Cleaning to control allergy symptoms
If you have seasonal allergies, you don't need me to tell you spring has arrived.
Four of the most common allergy and asthma triggers are lurking right under your nose: animal dander, dust and dust mites, mold and mildew.
And that seasonal debutante, pollen.
Here's the dirt on cleaning to control allergy symptoms and preventing (when possible) asthma and allergy triggers in your home so you and your family can breathe easier.
Cleaning for the Asthmatic in Your Home
Clean in spurts to minimize exposure to airborne allergens and asthma triggers in cleaning products. If you're the asthmatic, have someone else clean when possible; if it's a family member, try to clean when he or she is out of the home for several hours.
Be sure to open the windows or turn on the fan while cleaning to minimize exposure to cleaning products.
Control Allergy Symptoms in Bedrooms
Bedrooms are a dust mite's home base, thanks to the proliferation of shed skin here - a mite's favorite meal. Be especially diligent cleaning here:
- Remove carpeting if asthma or dust allergies are severe.
- Dust frequently with a damp cloth.
- Vacuum frequently using a HEPA filtered vacuum cleaner.
- Launder curtains regularly; better yet, replace curtains with shades. Avoid blinds - they're dust magnets.
- Encase the mattress in a hypoallergenic cover.
- Get rid of clutter and dust collectors, such as magazines, decorations, and stuffed animals, or store them in closed boxes or cloth bags.
- Keep the bedroom door closed.
- Launder sheets and pillows weekly in warm water; tumble dry. Blankets, comforters, and mattress pads should be washed monthly.
- Vacuum both sides of the mattress for at least two minutes twice monthly to reduce the dust and allergens in the bed.
- Keep furry or feathered pets out. If one takes a catnap on the bed, wash the bedding as soon as possible.
Mold and mildew are your biggest challenges in the kitchen.
- Keep under-sink cabinets and countertops clean and dry. Clean regularly using a disinfectant (antibacterial) cleaner formulated to kill mildew.
- Moisture inside the fridge makes it a prime breeding ground for mold. Clean the wall and shelves regularly using a non-abrasive, all-purpose cleaner or solution of baking soda and water.
- Wipe up water that accumulates in the crisper drawers, and clean them regularly.
Bathroom Allergy Triggers
The warm, wet environs of bathrooms are prime growing grounds for mold and mildew.
To help prevent this growth, repair any leaks, use the exhaust fan after bathing, keep air circulating, and keep the surfaces clean and dry.
- Wash fabric shower curtains with detergent and liquid bleach (the color-safe variety). Presoak heavily mildewed areas in 1/4 cup bleach and 1-gallon water.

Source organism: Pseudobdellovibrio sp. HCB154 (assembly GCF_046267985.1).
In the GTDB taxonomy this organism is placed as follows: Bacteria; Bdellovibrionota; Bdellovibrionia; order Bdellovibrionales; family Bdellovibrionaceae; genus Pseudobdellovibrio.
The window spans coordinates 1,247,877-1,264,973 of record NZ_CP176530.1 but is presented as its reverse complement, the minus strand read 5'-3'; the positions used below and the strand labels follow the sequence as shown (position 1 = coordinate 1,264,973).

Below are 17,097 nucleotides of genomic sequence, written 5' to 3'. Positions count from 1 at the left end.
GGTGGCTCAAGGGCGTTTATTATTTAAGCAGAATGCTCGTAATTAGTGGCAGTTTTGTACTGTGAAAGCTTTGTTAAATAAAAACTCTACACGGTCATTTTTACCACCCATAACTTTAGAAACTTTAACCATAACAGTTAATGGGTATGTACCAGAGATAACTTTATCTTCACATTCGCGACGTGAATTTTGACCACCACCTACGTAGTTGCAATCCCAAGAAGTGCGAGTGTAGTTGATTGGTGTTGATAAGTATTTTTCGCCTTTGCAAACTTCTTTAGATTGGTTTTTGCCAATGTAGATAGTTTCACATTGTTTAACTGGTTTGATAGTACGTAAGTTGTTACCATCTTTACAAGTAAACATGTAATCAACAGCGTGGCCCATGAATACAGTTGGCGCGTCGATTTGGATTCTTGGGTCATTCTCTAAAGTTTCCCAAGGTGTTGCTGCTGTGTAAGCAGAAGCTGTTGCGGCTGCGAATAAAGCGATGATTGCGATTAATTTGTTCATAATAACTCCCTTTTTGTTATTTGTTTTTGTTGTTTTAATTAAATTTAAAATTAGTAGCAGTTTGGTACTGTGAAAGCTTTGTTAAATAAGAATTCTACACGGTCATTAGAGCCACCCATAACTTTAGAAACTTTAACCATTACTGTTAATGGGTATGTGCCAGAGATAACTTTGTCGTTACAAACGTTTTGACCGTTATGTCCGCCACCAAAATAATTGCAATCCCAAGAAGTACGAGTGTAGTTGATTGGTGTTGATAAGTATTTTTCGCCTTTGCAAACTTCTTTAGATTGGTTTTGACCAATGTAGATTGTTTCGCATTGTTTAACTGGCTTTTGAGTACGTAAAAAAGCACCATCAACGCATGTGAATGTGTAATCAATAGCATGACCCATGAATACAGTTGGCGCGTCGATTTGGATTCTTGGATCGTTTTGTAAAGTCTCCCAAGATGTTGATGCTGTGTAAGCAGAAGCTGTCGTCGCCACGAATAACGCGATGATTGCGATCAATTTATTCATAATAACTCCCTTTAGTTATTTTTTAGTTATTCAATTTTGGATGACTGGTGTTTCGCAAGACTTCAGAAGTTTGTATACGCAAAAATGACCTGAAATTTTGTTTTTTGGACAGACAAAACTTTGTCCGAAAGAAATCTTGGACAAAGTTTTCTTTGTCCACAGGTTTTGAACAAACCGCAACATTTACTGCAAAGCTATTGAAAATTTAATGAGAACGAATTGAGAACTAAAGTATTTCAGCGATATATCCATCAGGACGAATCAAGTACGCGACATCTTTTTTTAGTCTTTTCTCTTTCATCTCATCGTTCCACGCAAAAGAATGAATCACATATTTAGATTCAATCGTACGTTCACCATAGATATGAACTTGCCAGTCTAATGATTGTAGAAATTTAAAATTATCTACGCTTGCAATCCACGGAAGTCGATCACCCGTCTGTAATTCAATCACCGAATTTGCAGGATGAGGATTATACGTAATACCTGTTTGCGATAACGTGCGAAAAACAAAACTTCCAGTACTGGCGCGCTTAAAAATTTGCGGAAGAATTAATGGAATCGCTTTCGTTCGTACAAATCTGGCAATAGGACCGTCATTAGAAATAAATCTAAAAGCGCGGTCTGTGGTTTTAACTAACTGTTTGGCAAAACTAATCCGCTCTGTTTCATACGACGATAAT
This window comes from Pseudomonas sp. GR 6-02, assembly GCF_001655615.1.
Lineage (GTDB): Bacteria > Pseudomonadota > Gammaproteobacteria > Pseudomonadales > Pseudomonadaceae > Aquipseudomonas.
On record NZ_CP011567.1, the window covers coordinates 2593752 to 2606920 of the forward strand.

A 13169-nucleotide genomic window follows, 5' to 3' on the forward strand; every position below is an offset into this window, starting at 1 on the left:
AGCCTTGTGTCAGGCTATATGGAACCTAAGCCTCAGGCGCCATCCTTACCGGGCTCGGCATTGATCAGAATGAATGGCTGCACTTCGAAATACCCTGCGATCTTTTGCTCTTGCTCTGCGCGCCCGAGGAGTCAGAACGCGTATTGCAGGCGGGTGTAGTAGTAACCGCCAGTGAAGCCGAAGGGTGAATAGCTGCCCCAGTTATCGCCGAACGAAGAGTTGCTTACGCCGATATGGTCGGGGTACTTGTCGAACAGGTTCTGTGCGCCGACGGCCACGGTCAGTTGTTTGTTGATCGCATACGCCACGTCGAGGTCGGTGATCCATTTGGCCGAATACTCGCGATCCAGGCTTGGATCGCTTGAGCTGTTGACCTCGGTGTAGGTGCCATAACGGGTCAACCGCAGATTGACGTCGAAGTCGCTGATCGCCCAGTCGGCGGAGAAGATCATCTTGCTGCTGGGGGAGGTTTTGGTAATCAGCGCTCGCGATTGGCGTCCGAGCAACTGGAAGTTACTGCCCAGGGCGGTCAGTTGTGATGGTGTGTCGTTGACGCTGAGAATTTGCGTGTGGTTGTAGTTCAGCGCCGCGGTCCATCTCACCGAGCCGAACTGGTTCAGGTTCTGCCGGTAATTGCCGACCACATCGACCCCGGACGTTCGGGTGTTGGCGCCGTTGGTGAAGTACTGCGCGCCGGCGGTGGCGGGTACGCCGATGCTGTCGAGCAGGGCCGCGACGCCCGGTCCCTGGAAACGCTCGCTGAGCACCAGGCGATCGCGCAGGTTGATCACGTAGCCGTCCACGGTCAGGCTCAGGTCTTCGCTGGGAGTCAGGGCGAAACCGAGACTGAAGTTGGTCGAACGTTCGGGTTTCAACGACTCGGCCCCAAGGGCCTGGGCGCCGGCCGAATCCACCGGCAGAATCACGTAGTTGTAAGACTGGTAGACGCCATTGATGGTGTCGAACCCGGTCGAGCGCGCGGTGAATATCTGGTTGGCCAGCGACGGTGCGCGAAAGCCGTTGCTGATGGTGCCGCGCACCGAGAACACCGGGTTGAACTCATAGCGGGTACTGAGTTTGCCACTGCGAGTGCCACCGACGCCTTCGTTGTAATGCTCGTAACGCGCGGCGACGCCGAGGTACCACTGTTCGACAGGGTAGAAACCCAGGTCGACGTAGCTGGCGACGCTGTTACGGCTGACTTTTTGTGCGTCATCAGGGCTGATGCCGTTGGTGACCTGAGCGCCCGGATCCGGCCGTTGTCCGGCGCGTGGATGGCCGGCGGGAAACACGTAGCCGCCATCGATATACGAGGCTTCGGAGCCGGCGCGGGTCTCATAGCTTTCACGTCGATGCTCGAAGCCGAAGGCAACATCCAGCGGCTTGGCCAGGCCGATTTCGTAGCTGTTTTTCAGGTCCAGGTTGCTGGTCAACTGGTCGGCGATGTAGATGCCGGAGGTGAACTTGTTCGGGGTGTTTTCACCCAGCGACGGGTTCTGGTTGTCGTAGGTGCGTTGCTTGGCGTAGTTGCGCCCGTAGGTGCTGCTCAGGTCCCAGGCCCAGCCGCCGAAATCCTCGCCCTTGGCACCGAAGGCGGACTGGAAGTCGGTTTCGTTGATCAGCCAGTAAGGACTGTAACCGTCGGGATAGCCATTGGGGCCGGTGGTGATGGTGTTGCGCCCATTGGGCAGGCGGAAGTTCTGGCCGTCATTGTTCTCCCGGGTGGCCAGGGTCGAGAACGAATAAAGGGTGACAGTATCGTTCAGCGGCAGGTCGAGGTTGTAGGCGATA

- Scrub vinyl shower curtains with liquid bleach or a mildew remover before washing. Don't put them in the dryer.
- After showering, sponge or squeegee dry the shower walls.
- Keep the shower door or curtain open after use.
- Clean shower stalls and bathtubs weekly using a non-abrasive all-purpose or disinfectant cleaner.
- Mold and mildew patrol requires a mildew remover. Use in a well-ventilated area; a person with asthma shouldn't use these cleaners. Disinfectant cleaners used two to three times a week will prevent mildew from getting a toehold in the future.
Control Allergy Symptoms in Living and Family Rooms
In the living and family rooms, you'll often find a potpourri of dust and dust mites, animal dander, pollen and mold, and mildew.
- Vacuum these rooms weekly with an allergen-control vacuum - more often if you have a pet and during heavy allergy seasons. Go against the carpet's nap, taking a minimum of six to eight strokes over each area. Empty or replace the bag when it is half full. (Full bags result in less suction power, meaning a less-efficient vacuuming session.
- Area rugs should be used in entryways to trap and hold dust and dirt and keep outdoor allergens away from living areas. Regularly shake them outdoors and away from open windows and your face. Launder them weekly.
- Vacuum wood floors regularly.
- Dust regularly with a damp cloth or a dust-attracting cloth. (Dry dusting sends dust spiraling into the air and back down onto your surfaces.)
- Launder curtains frequently to remove dust and dust mites.
- Clean window frames and sills regularly, looking out for condensation, mold, and mildew. Clean up and repair as needed.
- Regularly wash soft, machine-washable toys.
Control Allergy Symptoms in the Attic and Basement
Mold, mildew, dust and dust mites reside happily in attics and basements, thanks to the usually warm, dark and moist atmosphere.
- Store items in attics and basements inside plastic boxes or closed cloth bags.
- If mold and mildew are a recurring problem, use a dehumidifier to keep the relative humidity between 35 percent and 50 percent.